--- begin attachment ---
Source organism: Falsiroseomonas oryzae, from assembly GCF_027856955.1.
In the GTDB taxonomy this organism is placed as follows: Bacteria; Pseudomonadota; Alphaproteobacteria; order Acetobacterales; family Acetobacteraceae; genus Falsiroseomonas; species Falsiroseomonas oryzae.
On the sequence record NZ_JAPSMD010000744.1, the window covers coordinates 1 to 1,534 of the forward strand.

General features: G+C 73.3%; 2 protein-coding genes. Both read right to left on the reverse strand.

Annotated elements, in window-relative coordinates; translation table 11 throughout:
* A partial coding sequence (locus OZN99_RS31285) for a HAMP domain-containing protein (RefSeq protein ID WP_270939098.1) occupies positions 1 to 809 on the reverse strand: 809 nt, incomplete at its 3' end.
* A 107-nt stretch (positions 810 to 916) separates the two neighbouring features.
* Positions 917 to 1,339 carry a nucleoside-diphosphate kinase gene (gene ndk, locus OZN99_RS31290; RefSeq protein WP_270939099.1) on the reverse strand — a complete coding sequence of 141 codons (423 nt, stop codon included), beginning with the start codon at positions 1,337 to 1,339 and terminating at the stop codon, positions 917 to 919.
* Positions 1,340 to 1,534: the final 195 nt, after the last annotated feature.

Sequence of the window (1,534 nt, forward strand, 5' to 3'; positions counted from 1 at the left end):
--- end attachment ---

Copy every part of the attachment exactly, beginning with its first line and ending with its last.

Source organism: Falsiroseomonas oryzae, from assembly GCF_027856955.1.
In the GTDB taxonomy this organism is placed as follows: Bacteria; Pseudomonadota; Alphaproteobacteria; order Acetobacterales; family Acetobacteraceae; genus Falsiroseomonas; species Falsiroseomonas oryzae.
On the sequence record NZ_JAPSMD010000744.1, the window covers coordinates 1 to 1,534 of the forward strand.

General features: G+C 73.3%; 2 protein-coding genes. Both read right to left on the reverse strand.

Annotated elements, in window-relative coordinates; translation table 11 throughout:
* A partial coding sequence (locus OZN99_RS31285) for a HAMP domain-containing protein (RefSeq protein ID WP_270939098.1) occupies positions 1 to 809 on the reverse strand: 809 nt, incomplete at its 3' end.
* A 107-nt stretch (positions 810 to 916) separates the two neighbouring features.
* Positions 917 to 1,339 carry a nucleoside-diphosphate kinase gene (gene ndk, locus OZN99_RS31290; RefSeq protein WP_270939099.1) on the reverse strand — a complete coding sequence of 141 codons (423 nt, stop codon included), beginning with the start codon at positions 1,337 to 1,339 and terminating at the stop codon, positions 917 to 919.
* Positions 1,340 to 1,534: the final 195 nt, after the last annotated feature.

Sequence of the window (1,534 nt, forward strand, 5' to 3'; positions counted from 1 at the left end):